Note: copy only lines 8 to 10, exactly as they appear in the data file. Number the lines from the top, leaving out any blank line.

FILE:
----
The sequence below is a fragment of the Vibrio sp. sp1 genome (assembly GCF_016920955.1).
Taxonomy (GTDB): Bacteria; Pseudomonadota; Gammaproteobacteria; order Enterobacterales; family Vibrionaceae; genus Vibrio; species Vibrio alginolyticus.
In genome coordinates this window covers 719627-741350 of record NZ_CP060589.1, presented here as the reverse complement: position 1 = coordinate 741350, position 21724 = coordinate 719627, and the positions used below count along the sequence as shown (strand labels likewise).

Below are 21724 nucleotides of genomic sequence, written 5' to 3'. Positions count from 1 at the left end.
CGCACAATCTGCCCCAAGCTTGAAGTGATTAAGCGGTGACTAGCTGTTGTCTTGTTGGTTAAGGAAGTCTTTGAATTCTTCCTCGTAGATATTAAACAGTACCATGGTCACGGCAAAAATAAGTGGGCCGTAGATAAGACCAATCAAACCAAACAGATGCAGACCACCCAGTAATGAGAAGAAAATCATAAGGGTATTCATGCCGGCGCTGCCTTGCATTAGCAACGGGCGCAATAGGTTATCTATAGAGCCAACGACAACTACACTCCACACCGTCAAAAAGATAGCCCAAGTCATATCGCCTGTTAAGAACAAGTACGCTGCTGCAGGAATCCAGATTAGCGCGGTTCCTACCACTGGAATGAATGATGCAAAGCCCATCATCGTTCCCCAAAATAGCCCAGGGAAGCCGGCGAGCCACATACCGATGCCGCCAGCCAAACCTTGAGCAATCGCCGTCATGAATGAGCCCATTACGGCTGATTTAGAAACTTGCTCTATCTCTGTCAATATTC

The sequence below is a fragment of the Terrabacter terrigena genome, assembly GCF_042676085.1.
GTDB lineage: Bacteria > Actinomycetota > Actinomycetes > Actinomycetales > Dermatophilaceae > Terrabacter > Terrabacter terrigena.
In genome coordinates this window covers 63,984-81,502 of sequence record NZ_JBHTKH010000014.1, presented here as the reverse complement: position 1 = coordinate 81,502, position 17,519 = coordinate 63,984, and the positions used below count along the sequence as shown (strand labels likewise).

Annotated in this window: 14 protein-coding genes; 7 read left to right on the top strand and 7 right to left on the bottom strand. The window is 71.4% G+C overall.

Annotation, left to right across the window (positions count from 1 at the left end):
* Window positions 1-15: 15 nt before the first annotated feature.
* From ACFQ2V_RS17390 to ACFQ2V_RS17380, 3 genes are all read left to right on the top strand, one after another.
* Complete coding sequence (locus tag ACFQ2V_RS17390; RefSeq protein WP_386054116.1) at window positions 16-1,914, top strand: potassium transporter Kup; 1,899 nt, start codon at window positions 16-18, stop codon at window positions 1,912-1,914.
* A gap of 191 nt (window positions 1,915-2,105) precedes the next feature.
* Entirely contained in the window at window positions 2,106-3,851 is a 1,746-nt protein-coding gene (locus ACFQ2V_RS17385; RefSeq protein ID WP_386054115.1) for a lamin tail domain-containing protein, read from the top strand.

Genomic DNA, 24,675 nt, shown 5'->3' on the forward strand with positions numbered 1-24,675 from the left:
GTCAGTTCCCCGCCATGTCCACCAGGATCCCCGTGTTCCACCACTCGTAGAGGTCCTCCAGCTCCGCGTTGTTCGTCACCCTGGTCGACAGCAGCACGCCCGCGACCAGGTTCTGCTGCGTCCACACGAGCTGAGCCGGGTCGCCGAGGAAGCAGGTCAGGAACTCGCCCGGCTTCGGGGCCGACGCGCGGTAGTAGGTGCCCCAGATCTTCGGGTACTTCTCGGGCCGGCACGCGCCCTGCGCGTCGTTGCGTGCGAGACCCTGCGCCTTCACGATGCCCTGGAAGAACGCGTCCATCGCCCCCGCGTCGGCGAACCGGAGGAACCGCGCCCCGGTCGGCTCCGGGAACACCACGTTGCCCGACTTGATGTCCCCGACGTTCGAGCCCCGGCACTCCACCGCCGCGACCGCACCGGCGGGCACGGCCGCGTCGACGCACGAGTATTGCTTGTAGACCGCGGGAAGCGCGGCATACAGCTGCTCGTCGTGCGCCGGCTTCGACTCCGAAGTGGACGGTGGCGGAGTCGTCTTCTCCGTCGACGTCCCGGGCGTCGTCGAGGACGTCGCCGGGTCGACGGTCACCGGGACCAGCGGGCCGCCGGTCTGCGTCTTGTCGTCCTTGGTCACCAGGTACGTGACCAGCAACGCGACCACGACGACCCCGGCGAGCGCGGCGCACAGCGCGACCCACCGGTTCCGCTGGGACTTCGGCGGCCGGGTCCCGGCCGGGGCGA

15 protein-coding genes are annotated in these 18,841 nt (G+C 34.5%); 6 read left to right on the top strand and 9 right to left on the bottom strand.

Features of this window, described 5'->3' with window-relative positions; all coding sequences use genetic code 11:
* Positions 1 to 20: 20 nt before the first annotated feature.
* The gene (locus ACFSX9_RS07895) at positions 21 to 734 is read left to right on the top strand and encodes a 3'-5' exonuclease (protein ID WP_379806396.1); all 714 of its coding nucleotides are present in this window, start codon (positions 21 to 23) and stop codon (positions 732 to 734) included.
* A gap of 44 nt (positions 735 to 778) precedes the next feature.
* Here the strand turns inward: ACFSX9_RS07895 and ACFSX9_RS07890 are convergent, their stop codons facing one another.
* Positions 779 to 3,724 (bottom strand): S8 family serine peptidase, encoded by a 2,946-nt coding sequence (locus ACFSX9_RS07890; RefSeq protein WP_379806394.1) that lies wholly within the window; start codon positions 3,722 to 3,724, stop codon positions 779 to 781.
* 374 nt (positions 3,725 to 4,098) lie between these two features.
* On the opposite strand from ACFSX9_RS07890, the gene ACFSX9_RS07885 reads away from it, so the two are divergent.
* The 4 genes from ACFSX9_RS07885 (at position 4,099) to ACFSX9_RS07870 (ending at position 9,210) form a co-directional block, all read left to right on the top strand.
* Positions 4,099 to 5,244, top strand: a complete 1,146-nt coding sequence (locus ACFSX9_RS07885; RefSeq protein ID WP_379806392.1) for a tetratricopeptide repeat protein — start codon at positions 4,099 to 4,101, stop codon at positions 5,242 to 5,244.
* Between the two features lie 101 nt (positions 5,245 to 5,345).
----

In genome coordinates this window covers 63,984-81,502 of sequence record NZ_JBHTKH010000014.1, presented here as the reverse complement: position 1 = coordinate 81,502, position 17,519 = coordinate 63,984, and the positions used below count along the sequence as shown (strand labels likewise).

Annotated in this window: 14 protein-coding genes; 7 read left to right on the top strand and 7 right to left on the bottom strand. The window is 71.4% G+C overall.

Annotation, left to right across the window (positions count from 1 at the left end):